The acronym CAP-HAT, proposed in 2009 is used to list the five important cardinal factors that are required for teledermatology practice. [3] The acronym is the constellation of five cardinal factors: Presenting dermatology case (C), approach (A), purpose (P), health care professionals (H), involved, and type of teledermatology tools (T) used to deliver teledermatology practice. Teledermatology practice for various dermatological conditions that can manifest as easily diagnosed "spotters", pigmented skin lesions/melanoma and difficult-to- manage cases have been described using this acronym. [2],[3]

Patient-assisted teledermatology practice is encapsulated in the acronym CAP-HAT as illustrated in [Figure - 4]. Patient-assisted teledermatology practice is applied for the diagnosis of spotters and provide follow-up care for chronic cases, respectively. Patients can directly interact with the dermatologists using store and forward teledermatology or mobile teledermatology. Chronic dermatology cases like psoriasis, vitiligo, leg ulcer and Hansen disease that require follow-up care are approached by initial face-to-face examination by the dermatologist, who advises treatment and adopts teledermatology practice for follow-up care [Figure - 4].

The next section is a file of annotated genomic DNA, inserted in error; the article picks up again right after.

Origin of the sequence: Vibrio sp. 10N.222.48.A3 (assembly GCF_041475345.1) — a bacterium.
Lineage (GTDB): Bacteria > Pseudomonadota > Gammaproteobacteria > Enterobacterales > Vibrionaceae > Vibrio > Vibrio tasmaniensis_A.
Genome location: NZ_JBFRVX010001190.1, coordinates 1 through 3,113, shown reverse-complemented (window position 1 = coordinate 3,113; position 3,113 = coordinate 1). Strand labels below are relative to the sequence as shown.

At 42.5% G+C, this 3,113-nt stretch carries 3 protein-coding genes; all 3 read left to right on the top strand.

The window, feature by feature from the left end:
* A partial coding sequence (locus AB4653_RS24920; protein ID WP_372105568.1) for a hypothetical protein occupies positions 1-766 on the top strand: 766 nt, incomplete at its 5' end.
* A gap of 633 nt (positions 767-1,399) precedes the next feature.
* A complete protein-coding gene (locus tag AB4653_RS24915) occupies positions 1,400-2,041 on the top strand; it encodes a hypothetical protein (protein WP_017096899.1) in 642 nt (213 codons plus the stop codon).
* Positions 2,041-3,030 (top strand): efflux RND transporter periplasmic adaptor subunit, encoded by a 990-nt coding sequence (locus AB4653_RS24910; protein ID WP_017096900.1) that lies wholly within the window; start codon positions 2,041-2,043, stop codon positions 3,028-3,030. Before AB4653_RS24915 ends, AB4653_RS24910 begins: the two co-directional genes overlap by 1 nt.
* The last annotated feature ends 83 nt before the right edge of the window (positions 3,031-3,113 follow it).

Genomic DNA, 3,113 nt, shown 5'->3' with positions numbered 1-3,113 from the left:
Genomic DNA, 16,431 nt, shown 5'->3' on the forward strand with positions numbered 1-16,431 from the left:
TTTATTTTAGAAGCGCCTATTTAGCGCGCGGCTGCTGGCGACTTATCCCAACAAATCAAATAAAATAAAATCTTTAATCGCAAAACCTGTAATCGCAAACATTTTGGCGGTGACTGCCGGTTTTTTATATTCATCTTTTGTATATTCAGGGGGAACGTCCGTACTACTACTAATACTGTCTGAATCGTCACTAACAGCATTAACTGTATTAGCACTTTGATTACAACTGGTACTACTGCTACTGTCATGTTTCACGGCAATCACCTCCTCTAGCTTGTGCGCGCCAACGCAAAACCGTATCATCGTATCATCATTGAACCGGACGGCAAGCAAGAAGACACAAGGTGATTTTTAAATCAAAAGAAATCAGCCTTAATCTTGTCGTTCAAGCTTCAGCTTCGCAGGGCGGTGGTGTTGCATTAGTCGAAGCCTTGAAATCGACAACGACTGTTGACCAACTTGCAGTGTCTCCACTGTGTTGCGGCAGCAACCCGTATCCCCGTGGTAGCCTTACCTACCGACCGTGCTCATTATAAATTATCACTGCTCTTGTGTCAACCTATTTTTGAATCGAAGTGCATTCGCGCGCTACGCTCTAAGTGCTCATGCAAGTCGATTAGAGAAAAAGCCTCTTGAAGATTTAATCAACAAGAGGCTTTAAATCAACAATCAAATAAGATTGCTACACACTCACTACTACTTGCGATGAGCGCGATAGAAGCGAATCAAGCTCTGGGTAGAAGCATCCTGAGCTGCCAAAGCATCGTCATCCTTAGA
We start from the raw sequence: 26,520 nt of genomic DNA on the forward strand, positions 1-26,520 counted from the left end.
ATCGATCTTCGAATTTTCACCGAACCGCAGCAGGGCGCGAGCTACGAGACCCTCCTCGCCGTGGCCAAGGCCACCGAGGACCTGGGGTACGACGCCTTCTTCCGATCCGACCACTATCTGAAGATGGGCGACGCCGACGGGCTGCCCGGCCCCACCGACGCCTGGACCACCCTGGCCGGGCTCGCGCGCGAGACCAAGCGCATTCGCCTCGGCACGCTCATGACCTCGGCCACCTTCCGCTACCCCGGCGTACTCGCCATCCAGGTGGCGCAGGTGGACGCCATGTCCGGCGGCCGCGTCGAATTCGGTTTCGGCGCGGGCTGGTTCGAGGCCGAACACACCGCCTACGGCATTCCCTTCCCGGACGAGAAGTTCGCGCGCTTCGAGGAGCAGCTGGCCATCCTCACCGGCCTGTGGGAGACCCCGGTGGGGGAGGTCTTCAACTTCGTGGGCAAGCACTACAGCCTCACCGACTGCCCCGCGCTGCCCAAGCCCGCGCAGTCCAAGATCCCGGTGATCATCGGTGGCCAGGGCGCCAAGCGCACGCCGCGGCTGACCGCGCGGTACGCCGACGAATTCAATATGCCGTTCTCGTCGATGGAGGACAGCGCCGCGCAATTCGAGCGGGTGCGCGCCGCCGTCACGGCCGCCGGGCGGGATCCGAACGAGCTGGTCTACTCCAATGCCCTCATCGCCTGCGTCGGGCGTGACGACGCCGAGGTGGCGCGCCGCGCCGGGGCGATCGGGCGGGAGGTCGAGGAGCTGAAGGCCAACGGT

Figure 4:Application of the CAP-HAT acrnym for patient-assisted teledermatology practice

Requirements for patient-assisted teledermatology practice

The criteria for a patient to participate in the patient-assisted teledermatology practice are as follows: (i) Proper filling of patient history forms provided on the Internet, with or without help. (ii) Should be able to upload the electronic images of their skin disorder, and (iii) Adoption of treatment advice given by the dermatologist during initial face-to-face examination as a part of teledermatology practice for future follow up.